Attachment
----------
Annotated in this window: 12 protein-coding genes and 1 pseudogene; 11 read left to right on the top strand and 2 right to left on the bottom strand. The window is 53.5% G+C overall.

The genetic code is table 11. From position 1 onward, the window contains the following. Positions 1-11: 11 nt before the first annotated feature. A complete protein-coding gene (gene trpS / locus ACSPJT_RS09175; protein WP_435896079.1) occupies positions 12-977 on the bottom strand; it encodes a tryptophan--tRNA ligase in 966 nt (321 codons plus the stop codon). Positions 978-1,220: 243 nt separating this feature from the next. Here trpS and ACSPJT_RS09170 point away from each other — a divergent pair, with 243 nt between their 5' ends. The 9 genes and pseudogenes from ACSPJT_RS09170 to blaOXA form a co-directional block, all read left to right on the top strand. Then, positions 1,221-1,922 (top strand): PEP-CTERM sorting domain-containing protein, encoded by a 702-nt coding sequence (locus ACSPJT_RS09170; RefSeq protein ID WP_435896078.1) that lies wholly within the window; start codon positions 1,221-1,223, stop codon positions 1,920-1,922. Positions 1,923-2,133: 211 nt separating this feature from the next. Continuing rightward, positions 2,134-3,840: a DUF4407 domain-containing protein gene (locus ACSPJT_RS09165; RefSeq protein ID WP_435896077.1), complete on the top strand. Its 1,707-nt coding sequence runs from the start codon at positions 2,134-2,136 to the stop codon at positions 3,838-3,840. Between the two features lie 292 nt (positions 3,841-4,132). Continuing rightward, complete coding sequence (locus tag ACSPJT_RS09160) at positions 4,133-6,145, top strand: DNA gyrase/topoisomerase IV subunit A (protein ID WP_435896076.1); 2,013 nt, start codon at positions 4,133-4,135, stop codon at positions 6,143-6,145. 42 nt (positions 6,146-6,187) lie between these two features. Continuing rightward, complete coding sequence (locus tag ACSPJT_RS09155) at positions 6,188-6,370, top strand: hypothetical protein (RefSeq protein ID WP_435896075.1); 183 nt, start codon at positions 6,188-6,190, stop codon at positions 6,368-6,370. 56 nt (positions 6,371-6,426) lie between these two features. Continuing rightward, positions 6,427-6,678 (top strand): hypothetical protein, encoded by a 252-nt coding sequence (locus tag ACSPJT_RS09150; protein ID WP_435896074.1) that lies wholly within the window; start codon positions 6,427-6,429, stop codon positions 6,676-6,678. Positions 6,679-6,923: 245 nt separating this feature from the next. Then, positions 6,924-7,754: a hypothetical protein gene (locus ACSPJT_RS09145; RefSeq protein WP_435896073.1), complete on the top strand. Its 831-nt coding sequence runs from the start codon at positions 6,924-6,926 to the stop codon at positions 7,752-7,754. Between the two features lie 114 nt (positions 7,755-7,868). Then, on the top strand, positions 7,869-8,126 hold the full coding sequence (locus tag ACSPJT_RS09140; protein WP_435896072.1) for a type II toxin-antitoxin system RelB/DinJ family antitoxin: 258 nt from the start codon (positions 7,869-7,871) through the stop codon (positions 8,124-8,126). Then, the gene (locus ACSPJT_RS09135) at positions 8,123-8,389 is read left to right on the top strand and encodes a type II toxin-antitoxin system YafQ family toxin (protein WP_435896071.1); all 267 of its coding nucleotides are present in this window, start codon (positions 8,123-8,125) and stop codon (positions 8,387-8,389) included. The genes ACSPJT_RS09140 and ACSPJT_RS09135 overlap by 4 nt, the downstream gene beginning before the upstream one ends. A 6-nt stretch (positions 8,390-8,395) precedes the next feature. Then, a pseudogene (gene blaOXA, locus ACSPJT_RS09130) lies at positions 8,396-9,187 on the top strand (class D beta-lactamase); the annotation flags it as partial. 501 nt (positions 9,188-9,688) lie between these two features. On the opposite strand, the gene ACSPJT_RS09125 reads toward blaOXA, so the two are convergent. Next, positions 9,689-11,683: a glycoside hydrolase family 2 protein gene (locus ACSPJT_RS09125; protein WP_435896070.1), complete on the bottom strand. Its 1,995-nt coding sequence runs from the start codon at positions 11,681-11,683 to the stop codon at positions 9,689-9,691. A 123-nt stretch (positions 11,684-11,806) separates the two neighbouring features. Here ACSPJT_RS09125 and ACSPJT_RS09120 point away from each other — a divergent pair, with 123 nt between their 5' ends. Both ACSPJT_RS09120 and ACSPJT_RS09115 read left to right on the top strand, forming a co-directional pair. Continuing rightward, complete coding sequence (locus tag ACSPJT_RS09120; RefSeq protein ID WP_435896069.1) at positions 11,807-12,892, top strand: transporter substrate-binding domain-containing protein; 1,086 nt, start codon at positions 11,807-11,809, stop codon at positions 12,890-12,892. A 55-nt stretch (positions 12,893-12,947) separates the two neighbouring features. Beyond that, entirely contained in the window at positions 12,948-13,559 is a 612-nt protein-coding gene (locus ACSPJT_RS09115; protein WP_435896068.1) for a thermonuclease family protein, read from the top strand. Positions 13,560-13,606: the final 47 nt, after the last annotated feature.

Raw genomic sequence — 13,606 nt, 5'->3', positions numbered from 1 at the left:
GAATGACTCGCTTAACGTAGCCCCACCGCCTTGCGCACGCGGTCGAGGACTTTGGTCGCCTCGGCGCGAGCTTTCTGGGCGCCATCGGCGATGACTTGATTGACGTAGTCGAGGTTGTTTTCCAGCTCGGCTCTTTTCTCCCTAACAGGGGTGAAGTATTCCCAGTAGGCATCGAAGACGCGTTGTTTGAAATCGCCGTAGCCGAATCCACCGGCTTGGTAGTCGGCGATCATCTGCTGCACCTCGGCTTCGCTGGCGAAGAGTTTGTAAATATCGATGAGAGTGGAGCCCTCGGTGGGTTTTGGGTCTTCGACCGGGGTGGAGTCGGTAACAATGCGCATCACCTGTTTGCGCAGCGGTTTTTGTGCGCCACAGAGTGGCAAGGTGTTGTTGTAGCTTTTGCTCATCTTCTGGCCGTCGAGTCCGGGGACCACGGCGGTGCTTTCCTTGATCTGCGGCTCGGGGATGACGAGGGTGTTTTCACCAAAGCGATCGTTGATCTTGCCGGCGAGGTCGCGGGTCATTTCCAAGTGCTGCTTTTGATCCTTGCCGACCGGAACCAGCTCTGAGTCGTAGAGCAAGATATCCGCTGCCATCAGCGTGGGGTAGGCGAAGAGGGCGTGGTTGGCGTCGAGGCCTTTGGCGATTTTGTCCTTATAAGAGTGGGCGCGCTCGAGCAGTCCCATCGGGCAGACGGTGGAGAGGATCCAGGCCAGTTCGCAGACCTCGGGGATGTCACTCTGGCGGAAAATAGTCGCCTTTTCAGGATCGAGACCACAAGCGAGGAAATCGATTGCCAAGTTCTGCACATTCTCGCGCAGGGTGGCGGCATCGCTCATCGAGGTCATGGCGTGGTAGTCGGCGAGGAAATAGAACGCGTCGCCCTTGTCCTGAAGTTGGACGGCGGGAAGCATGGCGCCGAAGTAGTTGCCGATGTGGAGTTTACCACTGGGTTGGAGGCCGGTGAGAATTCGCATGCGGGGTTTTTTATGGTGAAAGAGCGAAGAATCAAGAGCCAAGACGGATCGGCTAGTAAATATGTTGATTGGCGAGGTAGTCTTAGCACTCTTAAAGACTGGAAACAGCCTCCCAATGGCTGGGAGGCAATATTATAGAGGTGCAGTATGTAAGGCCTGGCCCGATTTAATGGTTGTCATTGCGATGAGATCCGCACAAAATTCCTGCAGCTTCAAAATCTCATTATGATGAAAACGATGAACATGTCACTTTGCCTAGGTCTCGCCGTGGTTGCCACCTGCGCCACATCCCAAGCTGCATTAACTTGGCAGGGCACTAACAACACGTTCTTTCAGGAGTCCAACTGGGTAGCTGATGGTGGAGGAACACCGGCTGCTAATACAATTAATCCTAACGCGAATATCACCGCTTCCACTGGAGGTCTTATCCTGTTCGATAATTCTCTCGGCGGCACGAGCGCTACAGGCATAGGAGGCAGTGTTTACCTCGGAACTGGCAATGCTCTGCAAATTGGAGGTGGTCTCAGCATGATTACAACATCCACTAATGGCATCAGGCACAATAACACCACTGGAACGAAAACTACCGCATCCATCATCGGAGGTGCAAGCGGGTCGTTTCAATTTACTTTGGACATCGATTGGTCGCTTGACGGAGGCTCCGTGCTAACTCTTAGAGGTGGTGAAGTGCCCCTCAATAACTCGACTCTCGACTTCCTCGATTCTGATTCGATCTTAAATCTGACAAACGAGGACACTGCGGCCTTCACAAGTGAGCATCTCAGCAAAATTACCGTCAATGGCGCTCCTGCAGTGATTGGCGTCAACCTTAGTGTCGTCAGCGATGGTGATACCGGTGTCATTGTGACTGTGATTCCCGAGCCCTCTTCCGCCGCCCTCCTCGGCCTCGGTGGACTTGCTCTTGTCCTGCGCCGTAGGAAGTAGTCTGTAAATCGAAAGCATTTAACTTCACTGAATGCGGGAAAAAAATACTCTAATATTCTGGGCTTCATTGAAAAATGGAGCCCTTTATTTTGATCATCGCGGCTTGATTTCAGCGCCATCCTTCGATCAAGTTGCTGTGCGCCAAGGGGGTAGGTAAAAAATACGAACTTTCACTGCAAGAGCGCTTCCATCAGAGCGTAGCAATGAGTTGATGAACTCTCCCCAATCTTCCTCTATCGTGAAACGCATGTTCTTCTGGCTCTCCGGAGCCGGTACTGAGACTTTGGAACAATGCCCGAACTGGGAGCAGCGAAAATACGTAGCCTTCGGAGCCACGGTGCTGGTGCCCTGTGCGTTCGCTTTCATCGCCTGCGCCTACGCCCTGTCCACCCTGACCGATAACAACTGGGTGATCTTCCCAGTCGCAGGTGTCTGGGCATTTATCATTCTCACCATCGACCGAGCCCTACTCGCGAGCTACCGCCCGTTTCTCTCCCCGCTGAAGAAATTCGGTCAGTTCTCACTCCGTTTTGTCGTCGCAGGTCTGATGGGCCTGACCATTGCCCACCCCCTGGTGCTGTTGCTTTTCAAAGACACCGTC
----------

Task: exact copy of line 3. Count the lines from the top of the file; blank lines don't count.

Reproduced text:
Raw genomic sequence — 13,606 nt, 5'->3', positions numbered from 1 at the left: